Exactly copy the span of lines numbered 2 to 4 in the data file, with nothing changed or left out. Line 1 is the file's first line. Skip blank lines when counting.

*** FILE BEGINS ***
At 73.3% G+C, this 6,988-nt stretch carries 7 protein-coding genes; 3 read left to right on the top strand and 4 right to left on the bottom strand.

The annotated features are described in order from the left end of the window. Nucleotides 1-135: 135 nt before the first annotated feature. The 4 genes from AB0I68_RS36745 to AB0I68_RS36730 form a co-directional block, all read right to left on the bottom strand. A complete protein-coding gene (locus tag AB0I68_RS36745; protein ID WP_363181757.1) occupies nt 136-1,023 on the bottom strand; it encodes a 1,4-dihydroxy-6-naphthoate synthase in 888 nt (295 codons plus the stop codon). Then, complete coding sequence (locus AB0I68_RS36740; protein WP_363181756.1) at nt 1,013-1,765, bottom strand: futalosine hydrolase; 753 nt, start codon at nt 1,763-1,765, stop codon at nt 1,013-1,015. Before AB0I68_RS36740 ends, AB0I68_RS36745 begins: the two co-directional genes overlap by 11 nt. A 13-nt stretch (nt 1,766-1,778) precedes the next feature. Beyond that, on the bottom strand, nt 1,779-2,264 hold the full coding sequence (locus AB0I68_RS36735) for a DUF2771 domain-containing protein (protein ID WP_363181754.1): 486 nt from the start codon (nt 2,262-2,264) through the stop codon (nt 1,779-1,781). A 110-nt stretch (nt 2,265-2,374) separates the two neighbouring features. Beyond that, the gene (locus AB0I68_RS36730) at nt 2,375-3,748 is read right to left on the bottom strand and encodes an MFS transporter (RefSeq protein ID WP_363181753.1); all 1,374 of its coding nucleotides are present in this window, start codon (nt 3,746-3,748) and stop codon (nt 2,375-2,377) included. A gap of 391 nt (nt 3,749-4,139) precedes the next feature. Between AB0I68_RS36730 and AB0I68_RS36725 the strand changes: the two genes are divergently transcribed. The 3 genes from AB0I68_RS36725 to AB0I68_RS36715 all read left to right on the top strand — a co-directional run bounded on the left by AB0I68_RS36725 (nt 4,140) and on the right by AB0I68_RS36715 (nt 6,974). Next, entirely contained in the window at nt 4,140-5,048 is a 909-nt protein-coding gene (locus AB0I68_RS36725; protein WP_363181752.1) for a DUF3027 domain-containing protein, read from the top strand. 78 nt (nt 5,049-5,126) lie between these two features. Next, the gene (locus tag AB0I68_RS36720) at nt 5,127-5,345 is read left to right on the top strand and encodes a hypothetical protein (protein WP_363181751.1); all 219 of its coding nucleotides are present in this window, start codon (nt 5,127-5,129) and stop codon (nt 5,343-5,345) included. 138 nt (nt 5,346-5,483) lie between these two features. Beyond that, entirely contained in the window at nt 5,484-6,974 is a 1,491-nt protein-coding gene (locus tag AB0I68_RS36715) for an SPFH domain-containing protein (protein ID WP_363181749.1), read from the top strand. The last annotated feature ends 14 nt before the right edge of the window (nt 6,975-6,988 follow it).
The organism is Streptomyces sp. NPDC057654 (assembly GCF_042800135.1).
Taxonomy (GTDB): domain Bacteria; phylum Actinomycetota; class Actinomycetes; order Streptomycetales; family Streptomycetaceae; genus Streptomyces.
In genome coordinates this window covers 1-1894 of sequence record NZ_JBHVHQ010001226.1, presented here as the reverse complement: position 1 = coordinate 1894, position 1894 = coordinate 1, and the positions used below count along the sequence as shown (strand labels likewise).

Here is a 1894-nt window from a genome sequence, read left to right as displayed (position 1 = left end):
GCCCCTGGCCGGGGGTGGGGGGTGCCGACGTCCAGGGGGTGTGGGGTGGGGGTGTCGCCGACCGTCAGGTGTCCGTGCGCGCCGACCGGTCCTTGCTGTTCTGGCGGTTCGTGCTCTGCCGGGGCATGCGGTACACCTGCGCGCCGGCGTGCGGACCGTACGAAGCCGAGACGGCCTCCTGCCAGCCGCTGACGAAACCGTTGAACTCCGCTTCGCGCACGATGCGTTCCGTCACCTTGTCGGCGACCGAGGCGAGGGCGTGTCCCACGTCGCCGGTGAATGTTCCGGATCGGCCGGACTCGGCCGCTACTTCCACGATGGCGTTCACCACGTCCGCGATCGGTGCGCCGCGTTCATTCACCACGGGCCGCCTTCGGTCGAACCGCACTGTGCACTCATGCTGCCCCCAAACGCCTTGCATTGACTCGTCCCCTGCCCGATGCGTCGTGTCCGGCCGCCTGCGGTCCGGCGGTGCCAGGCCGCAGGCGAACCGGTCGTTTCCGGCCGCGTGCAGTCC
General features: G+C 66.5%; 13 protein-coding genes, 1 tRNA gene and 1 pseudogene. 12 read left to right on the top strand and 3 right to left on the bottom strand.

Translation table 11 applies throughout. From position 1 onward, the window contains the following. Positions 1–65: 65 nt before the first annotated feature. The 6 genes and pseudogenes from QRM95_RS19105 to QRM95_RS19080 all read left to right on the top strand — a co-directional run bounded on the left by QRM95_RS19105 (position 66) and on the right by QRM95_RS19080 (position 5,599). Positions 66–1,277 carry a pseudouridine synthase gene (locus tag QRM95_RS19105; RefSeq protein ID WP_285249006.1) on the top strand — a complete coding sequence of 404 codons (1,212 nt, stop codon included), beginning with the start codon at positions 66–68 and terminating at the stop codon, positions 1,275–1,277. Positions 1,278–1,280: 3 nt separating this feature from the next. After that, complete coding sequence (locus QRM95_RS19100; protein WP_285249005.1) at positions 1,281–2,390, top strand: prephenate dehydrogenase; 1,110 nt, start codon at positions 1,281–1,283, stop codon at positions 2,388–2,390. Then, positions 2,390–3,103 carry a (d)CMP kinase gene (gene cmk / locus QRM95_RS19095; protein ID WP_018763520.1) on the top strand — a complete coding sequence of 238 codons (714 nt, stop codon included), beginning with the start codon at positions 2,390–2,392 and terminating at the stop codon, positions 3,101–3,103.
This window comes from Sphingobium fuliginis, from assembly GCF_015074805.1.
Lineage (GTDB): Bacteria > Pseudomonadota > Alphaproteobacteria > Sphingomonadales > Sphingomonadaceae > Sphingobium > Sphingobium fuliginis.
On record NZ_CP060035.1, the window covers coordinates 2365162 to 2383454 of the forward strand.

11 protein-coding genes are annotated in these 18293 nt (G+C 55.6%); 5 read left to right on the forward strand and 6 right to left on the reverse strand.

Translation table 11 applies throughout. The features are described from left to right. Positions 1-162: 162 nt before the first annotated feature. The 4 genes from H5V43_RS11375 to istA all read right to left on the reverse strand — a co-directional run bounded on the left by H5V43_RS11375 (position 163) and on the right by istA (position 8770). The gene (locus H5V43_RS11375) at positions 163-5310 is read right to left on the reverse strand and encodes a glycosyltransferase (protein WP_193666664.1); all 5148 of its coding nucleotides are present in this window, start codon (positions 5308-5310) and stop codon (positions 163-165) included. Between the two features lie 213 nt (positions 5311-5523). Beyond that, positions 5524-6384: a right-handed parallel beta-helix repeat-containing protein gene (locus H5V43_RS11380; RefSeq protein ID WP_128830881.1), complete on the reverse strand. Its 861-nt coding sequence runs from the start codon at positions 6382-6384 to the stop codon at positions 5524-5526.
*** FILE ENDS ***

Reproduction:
The annotated features are described in order from the left end of the window. Nucleotides 1-135: 135 nt before the first annotated feature. The 4 genes from AB0I68_RS36745 to AB0I68_RS36730 form a co-directional block, all read right to left on the bottom strand. A complete protein-coding gene (locus tag AB0I68_RS36745; protein ID WP_363181757.1) occupies nt 136-1,023 on the bottom strand; it encodes a 1,4-dihydroxy-6-naphthoate synthase in 888 nt (295 codons plus the stop codon). Then, complete coding sequence (locus AB0I68_RS36740; protein WP_363181756.1) at nt 1,013-1,765, bottom strand: futalosine hydrolase; 753 nt, start codon at nt 1,763-1,765, stop codon at nt 1,013-1,015. Before AB0I68_RS36740 ends, AB0I68_RS36745 begins: the two co-directional genes overlap by 11 nt. A 13-nt stretch (nt 1,766-1,778) precedes the next feature. Beyond that, on the bottom strand, nt 1,779-2,264 hold the full coding sequence (locus AB0I68_RS36735) for a DUF2771 domain-containing protein (protein ID WP_363181754.1): 486 nt from the start codon (nt 2,262-2,264) through the stop codon (nt 1,779-1,781). A 110-nt stretch (nt 2,265-2,374) separates the two neighbouring features. Beyond that, the gene (locus AB0I68_RS36730) at nt 2,375-3,748 is read right to left on the bottom strand and encodes an MFS transporter (RefSeq protein ID WP_363181753.1); all 1,374 of its coding nucleotides are present in this window, start codon (nt 3,746-3,748) and stop codon (nt 2,375-2,377) included. A gap of 391 nt (nt 3,749-4,139) precedes the next feature. Between AB0I68_RS36730 and AB0I68_RS36725 the strand changes: the two genes are divergently transcribed. The 3 genes from AB0I68_RS36725 to AB0I68_RS36715 all read left to right on the top strand — a co-directional run bounded on the left by AB0I68_RS36725 (nt 4,140) and on the right by AB0I68_RS36715 (nt 6,974). Next, entirely contained in the window at nt 4,140-5,048 is a 909-nt protein-coding gene (locus AB0I68_RS36725; protein WP_363181752.1) for a DUF3027 domain-containing protein, read from the top strand. 78 nt (nt 5,049-5,126) lie between these two features. Next, the gene (locus tag AB0I68_RS36720) at nt 5,127-5,345 is read left to right on the top strand and encodes a hypothetical protein (protein WP_363181751.1); all 219 of its coding nucleotides are present in this window, start codon (nt 5,127-5,129) and stop codon (nt 5,343-5,345) included. 138 nt (nt 5,346-5,483) lie between these two features. Beyond that, entirely contained in the window at nt 5,484-6,974 is a 1,491-nt protein-coding gene (locus tag AB0I68_RS36715) for an SPFH domain-containing protein (protein ID WP_363181749.1), read from the top strand. The last annotated feature ends 14 nt before the right edge of the window (nt 6,975-6,988 follow it).
The organism is Streptomyces sp. NPDC057654 (assembly GCF_042800135.1).
Taxonomy (GTDB): domain Bacteria; phylum Actinomycetota; class Actinomycetes; order Streptomycetales; family Streptomycetaceae; genus Streptomyces.